I have a ceiling fan with 3 candelabra sockets.

The lighting from the incandescent bulbs is terrible.

I have these 27 watt bulbs that fit a medium socket.

I want to use this type of adapter.

Given the following images, is it safe to use 3 x 27 watt bulbs with this fixture? (Can I use up to 40w per socket?)

I am also OK with removing the glass bowl to make this work, I just want to make sure this is safe!

Caution sign

The Caution reads as follows: Caution: To reduce the risk of fire re-lamp 40wx3 TYPE B 10.5 MAX.

The individual sockets say MAX 40W on a sticker but the other side of the socket it says 75W 125V (Why the discrepancy?) :

enter image description here

4 Answers 4


You will be OK as far as not overloading electrically. You need to adhere to the most restrictive labeling, the 40wx3. Since you are using 27wx3, you are OK. The 75w limit is for the socket base only. It can handle 75w, but the rest of the fixture cannot. Be aware that 81 watts of fluorescent light is WAY more than the 120 watts of incandescent. If 120 watts was adequate, this could be overkill. There are various CFLs available in a range of light output, so you should be able to find an appropriate output.

Another consideration is weight. Some CFLs are rather heavy, and that weight cantilevered out by the adapter adds significant leverage on a socket only intended to support a small candelabra lamp. Multiplied by the fan vibrations, this could be an issue. Carefully evaluate how sturdy the sockets are mounted before proceeding with this change over.

And of course there is no way the bowl will fit over this sort of configuration. You will have the joy of everyone being able to see your handiwork :)


If it is just the glare or light color of the incandescent bulbs that you do not like, consider 40 watt equivalent candelabra CFLs like these

candel cfl

If you need higher wattage, there are 60 watt equivalent versions, but I have not seen them with the bullet shape of most conventional candelabra bulbs. A broader CFL bulb may fit, but you need to check for clearance and the bulb should not be touching any other surface.

The wattage in any one fixture should not exceed 40 and 120 overall, but that should not be a problem even with higher wattage CFLS.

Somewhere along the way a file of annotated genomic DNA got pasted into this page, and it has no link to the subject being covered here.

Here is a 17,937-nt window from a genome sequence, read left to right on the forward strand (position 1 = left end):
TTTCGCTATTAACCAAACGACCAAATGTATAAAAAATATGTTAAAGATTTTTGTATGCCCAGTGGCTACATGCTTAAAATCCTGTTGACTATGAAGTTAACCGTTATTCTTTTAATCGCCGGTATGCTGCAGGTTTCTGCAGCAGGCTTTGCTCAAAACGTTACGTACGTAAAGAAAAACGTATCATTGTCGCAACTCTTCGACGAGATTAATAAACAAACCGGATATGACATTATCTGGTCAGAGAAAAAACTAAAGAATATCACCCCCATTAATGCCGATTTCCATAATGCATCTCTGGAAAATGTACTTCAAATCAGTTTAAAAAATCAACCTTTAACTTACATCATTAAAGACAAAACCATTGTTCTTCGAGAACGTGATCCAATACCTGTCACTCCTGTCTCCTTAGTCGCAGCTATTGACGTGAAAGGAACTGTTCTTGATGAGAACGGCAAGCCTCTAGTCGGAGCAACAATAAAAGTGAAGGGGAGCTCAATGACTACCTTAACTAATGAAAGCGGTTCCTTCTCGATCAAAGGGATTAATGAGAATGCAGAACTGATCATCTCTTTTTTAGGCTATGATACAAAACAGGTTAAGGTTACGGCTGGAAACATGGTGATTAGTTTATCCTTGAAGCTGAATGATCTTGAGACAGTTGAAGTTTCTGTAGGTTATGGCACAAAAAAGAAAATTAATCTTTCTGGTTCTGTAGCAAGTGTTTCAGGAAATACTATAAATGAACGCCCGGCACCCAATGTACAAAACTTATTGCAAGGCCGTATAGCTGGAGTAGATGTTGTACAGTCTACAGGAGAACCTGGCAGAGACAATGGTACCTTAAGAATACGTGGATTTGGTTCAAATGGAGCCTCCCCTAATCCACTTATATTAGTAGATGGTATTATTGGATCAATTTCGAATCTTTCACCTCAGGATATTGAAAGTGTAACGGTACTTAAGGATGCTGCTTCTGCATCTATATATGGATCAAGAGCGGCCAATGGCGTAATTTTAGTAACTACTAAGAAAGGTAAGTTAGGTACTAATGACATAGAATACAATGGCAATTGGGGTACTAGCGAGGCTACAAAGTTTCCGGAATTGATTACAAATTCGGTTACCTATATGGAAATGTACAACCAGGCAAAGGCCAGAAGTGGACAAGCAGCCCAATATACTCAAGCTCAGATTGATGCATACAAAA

• I think a broader CFL will fit if I readjust the socket (like unscrew it and tilt it away from the fan base), I may need to use a new metal bracket to make sure the socket is secure in its new position.
    – shnozolla
    Oct 17, 2013 at 16:24

If you consider using CFLs make sure you use dimmable ones if the light in the fan is on a dimmer circuit. Note that some CFL bulbs that are listed as dimmable do not work well on some dimmer circuits (flicker). Hit and miss sometimes.


I agree with the electricity overload answer and wanted to add that CFLs (or LEDs) have a ballast (driver) in them that may not shut off completely unless you have a mechanical switch - like the wall switch or a pull-chain. Not all fan remote cut the power - they just increase resistance enough to make an incandescent or halogen bulb go out - your CFL or LEDs may still glow when off or buzz at any brightness. BTW, there are special switches with electronic noise filtering for CFLs or LEDs.

As for your actual Q: just do not exceed the wattage output for your CFL, you will be fine. This translates to heat that can scorch the fan with incandescent or halogen bulbs.

  • 1
    I think you mean "do not exceed the wattage limit" in the last paragraph, not lumens.
    – mac
    Oct 17, 2013 at 17:47

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